Cumulative Advantage: Why Success Is a Matter of Luck

This article is an excerpt from the Shortform summary of "The Black Swan" by Nassim Taleb. Shortform has the world's best summaries of books you should be reading.

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What is cumulative advantage? How does it work? Why is it dangerous to society? Who does it help?

Cumulative advantage is the idea that small gains compound over time. In the work of Nassim Nicholas Taleb, cumulative advantage refers to the innate human tendency to flock to past successes, regardless of whether those successes are the product of merit or chance.

We’ll cover cumulative advantage, where it’s most prominent, and why the rich get richer.

Extremistan vs. Mediocristan

Before we can understand Taleb’s notion of cumulative advantage, we need to understand his terms “Extremistan” and “Mediocristan.”

To explain how and why Black Swans occur, Taleb coins two categories to describe the measurable facets of existence: Extremistan and Mediocristan. 

In Mediocristan, randomness is highly constrained, and deviations from the average are minor. Physical characteristics such as height and weight are from Mediocristan: They have upper and lower bounds, their distribution is a bell curve, and even the tallest or lightest human being isn’t much taller or lighter than the average. In Mediocristan, prediction is possible. Cumulative advantage isn’t a huge issue here, as we’ll see.

In Extremistan, however, randomness is wild, and deviations from the average can be, well, extreme. Most social, man-made aspects of human society—the economy, the stock market, politics—hail from Extremistan: They have no known upper or lower bounds, their behavior can’t be graphed on a bell curve, and individual events or phenomena—i.e., Black Swans—can have exponential impacts on averages. This is the world where cumulative advantage runs rampant.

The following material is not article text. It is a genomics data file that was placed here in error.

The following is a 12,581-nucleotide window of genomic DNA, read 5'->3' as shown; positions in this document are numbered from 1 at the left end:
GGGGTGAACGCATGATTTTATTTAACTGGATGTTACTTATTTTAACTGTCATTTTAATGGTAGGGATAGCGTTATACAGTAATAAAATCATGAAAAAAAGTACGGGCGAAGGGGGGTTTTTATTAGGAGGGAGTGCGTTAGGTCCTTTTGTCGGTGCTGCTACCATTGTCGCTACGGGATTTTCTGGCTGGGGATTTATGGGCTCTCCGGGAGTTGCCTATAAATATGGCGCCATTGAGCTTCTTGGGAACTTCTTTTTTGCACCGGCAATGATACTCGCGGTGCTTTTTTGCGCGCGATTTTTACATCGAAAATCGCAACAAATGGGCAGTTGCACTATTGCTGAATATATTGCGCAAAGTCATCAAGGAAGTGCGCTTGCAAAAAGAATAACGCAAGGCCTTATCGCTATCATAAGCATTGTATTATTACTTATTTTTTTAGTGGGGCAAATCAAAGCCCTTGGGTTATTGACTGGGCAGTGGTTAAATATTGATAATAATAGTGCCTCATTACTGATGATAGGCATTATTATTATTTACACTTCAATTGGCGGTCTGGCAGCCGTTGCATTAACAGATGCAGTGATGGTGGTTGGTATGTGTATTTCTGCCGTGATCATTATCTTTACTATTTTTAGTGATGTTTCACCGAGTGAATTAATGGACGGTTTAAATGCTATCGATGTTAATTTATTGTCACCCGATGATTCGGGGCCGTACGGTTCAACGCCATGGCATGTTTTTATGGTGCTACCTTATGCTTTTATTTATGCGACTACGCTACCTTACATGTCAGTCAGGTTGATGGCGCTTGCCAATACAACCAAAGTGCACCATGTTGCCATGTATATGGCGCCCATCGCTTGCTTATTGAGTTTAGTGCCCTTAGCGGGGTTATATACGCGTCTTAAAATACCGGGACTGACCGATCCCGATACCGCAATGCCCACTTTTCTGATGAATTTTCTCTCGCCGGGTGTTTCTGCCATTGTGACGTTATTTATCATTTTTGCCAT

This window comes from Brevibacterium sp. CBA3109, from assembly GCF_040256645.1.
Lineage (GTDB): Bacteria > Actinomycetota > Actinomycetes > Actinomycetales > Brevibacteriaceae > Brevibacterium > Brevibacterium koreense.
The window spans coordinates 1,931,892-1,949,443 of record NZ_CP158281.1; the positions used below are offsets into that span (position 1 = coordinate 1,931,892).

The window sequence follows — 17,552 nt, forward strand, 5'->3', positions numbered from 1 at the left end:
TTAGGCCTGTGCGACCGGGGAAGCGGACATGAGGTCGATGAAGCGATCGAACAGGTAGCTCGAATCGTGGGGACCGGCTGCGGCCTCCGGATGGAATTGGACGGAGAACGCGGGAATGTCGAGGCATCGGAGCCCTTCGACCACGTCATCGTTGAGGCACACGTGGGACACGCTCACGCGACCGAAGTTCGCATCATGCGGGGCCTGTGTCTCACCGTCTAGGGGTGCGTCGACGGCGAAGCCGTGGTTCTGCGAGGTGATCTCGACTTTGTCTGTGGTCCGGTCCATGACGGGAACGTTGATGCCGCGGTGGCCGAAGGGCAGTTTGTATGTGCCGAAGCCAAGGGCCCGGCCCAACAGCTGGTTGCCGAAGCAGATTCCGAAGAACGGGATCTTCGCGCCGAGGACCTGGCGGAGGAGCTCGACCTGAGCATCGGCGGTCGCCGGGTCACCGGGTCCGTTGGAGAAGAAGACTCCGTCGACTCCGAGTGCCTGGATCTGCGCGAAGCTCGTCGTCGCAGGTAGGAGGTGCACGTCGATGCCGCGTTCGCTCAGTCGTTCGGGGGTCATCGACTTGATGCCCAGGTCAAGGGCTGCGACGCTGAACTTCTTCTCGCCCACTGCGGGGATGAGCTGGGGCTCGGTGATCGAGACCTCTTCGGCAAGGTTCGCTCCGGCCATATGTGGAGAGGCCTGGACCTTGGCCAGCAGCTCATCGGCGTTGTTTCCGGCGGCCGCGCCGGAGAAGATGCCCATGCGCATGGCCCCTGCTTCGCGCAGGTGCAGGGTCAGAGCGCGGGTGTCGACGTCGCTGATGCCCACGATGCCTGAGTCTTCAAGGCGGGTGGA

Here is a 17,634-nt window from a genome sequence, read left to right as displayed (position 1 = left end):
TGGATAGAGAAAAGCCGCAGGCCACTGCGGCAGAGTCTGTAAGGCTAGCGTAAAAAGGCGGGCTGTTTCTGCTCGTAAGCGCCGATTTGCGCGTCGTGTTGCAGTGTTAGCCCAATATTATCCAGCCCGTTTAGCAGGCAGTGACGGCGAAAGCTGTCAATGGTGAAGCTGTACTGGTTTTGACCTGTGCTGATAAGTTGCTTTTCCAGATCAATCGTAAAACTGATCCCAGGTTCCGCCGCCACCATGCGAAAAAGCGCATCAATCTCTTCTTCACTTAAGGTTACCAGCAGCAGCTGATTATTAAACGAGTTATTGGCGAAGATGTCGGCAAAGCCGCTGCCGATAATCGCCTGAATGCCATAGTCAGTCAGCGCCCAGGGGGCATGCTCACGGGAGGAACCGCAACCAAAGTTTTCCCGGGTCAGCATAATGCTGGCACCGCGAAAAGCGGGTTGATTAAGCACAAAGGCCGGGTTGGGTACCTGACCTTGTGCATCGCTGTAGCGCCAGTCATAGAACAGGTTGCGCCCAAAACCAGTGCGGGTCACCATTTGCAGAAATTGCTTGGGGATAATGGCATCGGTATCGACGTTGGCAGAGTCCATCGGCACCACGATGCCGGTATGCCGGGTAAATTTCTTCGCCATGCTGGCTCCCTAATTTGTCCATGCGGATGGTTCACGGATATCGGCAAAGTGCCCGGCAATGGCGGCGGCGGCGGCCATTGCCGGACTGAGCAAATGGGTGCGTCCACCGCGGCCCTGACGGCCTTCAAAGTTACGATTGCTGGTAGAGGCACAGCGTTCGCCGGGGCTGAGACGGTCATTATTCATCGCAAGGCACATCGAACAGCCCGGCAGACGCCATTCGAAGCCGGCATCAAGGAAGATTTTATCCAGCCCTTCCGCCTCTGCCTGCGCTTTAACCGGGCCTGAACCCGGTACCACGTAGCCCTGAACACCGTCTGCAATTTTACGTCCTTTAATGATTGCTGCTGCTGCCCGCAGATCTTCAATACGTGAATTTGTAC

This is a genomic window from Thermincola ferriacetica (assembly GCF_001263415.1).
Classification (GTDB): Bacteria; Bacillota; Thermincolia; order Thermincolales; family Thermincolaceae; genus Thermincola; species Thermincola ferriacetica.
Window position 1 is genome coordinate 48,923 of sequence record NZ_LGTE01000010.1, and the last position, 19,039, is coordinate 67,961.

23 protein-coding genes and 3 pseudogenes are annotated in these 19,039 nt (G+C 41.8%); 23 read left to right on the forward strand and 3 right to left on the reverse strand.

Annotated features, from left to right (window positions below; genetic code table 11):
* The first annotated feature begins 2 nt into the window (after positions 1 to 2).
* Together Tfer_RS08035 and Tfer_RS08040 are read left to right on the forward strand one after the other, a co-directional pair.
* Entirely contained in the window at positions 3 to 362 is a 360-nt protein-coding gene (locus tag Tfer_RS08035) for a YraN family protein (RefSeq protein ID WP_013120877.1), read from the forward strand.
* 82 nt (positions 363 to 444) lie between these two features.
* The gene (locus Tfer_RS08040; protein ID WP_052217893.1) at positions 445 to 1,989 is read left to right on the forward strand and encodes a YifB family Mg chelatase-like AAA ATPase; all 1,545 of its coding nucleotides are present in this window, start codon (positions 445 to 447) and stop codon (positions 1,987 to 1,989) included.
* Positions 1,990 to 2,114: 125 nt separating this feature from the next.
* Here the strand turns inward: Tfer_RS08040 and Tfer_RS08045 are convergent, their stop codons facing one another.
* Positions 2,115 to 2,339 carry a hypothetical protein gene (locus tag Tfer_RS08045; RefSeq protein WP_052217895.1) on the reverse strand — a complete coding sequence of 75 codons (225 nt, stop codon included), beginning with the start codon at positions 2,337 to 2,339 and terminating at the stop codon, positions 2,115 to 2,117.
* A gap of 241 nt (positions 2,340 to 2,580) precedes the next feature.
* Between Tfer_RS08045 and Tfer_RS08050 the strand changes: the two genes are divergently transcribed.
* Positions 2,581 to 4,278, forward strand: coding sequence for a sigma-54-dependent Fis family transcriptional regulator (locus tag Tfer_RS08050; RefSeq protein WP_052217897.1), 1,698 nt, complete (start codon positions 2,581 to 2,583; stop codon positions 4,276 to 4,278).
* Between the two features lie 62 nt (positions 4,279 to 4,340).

Imagine you put ten people in a room. Even if one of those people is Shaquille O’Neal, the average height in the room is likely to be pretty close to the human average (Mediocristan). If one of those people is Jeff Bezos, however, suddenly the wealth average changes drastically (Extremistan).

Although one needs only an intuitive sense of phenomena like wealth and market returns to understand that they don’t adhere to the same rules as phenomena like height and weight, throughout the book Taleb provides a robust theoretical and statistical scaffolding for his claims about the differences between Mediocristan and Extremistan. 

Cumulative Advantage in Extremistan

As exemplified by figures like Beyoncé and Jeff Bezos, social and economic advantages accrue highly unequally in Extremistan.

One reason for this disparity is the “superstar effect.” Coined by economist Sherwin Rosen to describe the unequal distributions of income and prestige in Extremistan sectors like stand-up comedy, classical music, and research scholarship, the “superstar effect” operates when marginal differences in talent yield massive rewards.